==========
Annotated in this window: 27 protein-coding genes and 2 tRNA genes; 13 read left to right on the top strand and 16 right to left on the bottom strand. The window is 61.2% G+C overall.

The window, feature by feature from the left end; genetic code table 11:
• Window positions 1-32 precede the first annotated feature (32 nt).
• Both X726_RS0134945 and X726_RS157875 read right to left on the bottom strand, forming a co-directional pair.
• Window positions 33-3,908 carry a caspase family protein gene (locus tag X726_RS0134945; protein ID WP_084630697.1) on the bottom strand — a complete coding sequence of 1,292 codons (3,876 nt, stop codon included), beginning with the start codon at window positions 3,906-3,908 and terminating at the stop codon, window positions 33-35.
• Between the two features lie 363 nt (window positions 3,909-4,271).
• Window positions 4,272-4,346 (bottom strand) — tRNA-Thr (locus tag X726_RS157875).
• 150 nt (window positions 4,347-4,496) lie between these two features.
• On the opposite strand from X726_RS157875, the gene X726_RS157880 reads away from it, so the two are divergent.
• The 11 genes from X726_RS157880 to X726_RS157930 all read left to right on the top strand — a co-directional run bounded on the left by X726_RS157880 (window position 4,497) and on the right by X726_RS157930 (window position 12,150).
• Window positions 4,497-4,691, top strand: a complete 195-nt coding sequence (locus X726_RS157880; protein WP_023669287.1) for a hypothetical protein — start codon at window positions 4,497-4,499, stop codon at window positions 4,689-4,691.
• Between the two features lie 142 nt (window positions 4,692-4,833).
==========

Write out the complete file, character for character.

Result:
Annotated in this window: 27 protein-coding genes and 2 tRNA genes; 13 read left to right on the top strand and 16 right to left on the bottom strand. The window is 61.2% G+C overall.

The window, feature by feature from the left end; genetic code table 11:
• Window positions 1-32 precede the first annotated feature (32 nt).
• Both X726_RS0134945 and X726_RS157875 read right to left on the bottom strand, forming a co-directional pair.
• Window positions 33-3,908 carry a caspase family protein gene (locus tag X726_RS0134945; protein ID WP_084630697.1) on the bottom strand — a complete coding sequence of 1,292 codons (3,876 nt, stop codon included), beginning with the start codon at window positions 3,906-3,908 and terminating at the stop codon, window positions 33-35.
• Between the two features lie 363 nt (window positions 3,909-4,271).
• Window positions 4,272-4,346 (bottom strand) — tRNA-Thr (locus tag X726_RS157875).
• 150 nt (window positions 4,347-4,496) lie between these two features.
• On the opposite strand from X726_RS157875, the gene X726_RS157880 reads away from it, so the two are divergent.
• The 11 genes from X726_RS157880 to X726_RS157930 all read left to right on the top strand — a co-directional run bounded on the left by X726_RS157880 (window position 4,497) and on the right by X726_RS157930 (window position 12,150).
• Window positions 4,497-4,691, top strand: a complete 195-nt coding sequence (locus X726_RS157880; protein WP_023669287.1) for a hypothetical protein — start codon at window positions 4,497-4,499, stop codon at window positions 4,689-4,691.
• Between the two features lie 142 nt (window positions 4,692-4,833).